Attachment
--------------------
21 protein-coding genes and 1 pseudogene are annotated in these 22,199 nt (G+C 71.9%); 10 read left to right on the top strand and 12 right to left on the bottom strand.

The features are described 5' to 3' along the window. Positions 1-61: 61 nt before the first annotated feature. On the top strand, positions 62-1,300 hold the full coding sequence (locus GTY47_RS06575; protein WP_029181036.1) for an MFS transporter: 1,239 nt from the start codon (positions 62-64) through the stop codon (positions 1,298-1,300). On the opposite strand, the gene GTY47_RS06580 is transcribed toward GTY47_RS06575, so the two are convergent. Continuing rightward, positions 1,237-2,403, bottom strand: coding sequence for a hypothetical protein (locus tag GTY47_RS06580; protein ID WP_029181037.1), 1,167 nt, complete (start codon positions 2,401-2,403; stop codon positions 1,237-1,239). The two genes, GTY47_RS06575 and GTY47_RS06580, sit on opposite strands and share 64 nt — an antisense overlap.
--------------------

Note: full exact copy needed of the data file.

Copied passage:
21 protein-coding genes and 1 pseudogene are annotated in these 22,199 nt (G+C 71.9%); 10 read left to right on the top strand and 12 right to left on the bottom strand.

The features are described 5' to 3' along the window. Positions 1-61: 61 nt before the first annotated feature. On the top strand, positions 62-1,300 hold the full coding sequence (locus GTY47_RS06575; protein WP_029181036.1) for an MFS transporter: 1,239 nt from the start codon (positions 62-64) through the stop codon (positions 1,298-1,300). On the opposite strand, the gene GTY47_RS06580 is transcribed toward GTY47_RS06575, so the two are convergent. Continuing rightward, positions 1,237-2,403, bottom strand: coding sequence for a hypothetical protein (locus tag GTY47_RS06580; protein ID WP_029181037.1), 1,167 nt, complete (start codon positions 2,401-2,403; stop codon positions 1,237-1,239). The two genes, GTY47_RS06575 and GTY47_RS06580, sit on opposite strands and share 64 nt — an antisense overlap.